NEW YORK (CNNMoney) -- Facebook co-founder Chris Hughes has bought a majority stake in The New Republic, the politics and public affairs magazine announced Friday.
Hughes, 28, will now be the publisher and editor-in-chief of the 98-year-old publication, which is heralded as a key voice in shaping American progressivism. Richard Just will retain the title of editor. Financial terms of the deal were not disclosed.
Hughes was one of four co-founders of Facebook in 2004, along with Dustin Moskovitz, Eduardo Saverin and CEO Mark Zuckerberg.
Hughes posted a letter to the magazine's website on Friday, detailing his view of modern media and increasingly skeptical readers.
"Technology's disruption of traditional forms of media has led many to believe that independent, thoughtful media institutions are on the decline and that there are not enough readers to support serious reporting and analysis," he wrote.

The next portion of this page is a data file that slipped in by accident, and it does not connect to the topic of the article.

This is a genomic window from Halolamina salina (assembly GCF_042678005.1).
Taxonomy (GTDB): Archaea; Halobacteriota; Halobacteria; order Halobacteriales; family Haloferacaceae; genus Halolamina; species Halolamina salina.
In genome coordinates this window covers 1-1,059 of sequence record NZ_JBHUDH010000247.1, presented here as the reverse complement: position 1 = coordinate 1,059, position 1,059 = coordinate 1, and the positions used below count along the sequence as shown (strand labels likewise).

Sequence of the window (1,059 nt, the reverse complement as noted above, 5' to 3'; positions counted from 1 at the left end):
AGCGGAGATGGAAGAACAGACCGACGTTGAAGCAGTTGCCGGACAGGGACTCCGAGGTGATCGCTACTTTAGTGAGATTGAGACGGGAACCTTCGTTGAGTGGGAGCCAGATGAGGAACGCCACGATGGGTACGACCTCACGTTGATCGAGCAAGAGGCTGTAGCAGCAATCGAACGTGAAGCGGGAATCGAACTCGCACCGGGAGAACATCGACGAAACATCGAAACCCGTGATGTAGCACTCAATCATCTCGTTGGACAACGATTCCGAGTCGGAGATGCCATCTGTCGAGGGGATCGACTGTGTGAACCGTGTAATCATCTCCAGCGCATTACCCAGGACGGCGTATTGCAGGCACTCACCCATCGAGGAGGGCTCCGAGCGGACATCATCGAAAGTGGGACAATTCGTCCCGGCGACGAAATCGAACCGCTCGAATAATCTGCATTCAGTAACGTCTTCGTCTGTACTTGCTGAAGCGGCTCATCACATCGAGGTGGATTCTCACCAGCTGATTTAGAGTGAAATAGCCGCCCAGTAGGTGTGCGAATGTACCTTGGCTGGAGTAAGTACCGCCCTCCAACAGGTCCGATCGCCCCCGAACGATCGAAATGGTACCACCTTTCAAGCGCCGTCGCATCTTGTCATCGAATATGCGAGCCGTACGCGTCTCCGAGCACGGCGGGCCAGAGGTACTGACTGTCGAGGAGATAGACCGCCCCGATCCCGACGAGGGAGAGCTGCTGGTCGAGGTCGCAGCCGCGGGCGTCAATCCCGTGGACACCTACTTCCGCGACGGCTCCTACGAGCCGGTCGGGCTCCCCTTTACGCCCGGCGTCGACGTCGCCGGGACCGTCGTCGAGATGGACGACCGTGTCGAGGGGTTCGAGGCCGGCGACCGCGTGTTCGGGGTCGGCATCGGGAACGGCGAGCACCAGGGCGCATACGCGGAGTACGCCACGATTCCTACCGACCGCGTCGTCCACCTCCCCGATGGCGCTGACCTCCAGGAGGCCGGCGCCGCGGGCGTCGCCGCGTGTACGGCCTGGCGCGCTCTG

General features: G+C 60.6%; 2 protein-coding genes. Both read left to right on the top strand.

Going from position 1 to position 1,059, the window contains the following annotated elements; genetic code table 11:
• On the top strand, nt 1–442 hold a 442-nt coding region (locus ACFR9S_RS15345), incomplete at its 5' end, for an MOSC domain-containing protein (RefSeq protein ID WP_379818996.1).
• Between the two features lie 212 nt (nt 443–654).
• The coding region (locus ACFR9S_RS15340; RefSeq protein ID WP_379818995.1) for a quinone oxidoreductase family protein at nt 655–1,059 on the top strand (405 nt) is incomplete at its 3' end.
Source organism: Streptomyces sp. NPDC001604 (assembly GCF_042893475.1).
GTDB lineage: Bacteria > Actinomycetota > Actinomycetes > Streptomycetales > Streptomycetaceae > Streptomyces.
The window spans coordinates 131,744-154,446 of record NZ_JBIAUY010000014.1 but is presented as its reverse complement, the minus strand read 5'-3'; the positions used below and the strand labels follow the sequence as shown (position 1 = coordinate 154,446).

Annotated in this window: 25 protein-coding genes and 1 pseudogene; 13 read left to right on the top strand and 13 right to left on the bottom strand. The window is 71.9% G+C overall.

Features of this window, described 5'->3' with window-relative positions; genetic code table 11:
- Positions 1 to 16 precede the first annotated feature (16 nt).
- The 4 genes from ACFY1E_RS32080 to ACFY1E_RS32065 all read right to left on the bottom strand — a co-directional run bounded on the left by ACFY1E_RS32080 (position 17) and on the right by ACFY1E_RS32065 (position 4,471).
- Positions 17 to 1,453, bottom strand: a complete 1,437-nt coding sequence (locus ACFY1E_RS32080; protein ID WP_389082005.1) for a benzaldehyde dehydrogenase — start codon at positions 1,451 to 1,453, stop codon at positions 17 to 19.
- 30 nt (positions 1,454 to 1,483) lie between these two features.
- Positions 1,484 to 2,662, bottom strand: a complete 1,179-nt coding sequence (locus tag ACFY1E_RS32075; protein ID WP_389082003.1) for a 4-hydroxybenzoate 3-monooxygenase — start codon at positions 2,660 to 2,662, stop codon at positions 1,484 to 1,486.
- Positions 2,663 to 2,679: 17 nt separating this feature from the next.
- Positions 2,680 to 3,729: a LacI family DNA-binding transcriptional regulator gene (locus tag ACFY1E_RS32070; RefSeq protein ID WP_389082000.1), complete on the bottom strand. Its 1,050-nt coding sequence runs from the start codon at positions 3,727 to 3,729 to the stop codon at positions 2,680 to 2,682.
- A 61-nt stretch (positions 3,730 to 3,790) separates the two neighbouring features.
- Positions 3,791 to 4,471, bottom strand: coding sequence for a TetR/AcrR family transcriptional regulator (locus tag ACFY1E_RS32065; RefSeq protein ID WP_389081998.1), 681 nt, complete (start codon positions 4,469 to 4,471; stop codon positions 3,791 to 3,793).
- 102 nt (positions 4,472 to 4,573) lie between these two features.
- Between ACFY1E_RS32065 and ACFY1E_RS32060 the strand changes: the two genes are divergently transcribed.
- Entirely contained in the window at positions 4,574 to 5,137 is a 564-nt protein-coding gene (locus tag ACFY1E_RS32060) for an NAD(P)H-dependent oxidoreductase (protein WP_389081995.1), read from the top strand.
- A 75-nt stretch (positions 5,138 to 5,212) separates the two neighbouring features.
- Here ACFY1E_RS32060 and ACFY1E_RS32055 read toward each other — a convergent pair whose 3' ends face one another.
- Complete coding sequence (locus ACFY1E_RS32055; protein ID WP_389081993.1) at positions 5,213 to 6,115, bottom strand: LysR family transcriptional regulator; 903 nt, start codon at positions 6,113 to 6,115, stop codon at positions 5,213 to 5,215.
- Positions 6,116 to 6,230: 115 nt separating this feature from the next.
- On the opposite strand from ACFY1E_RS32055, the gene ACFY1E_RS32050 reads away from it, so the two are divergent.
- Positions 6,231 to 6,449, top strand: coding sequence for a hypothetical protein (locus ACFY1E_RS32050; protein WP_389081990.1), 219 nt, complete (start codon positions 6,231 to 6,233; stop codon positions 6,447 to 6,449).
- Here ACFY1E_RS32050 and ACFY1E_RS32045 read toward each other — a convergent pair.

Hughes -- who left Facebook in 2007 to coordinate online efforts for Barack Obama's presidential campaign -- said this "next era" of The New Republic will continue to focus on in-depth articles and analysis, while adapting to new technology.
The magazine "has been and will remain a journal of progressive values, but it will above all aim to appeal to independent thinkers on the left and the right," Hughes added.
In 2009, former editor Martin Peretz and an investor group led by former Lazard banker Laurence Grafstein bought The New Republic from Canadian media company Canwest.
Taking the helm of the publication is the latest in a long list of jobs for Hughes. After Obama's campaign ended, he moved onto an investing position with General Catalyst Partners. In 2010, he founded charity-focused site Jumo. Last year, Jumo merged with socially minded publishing company GOOD.
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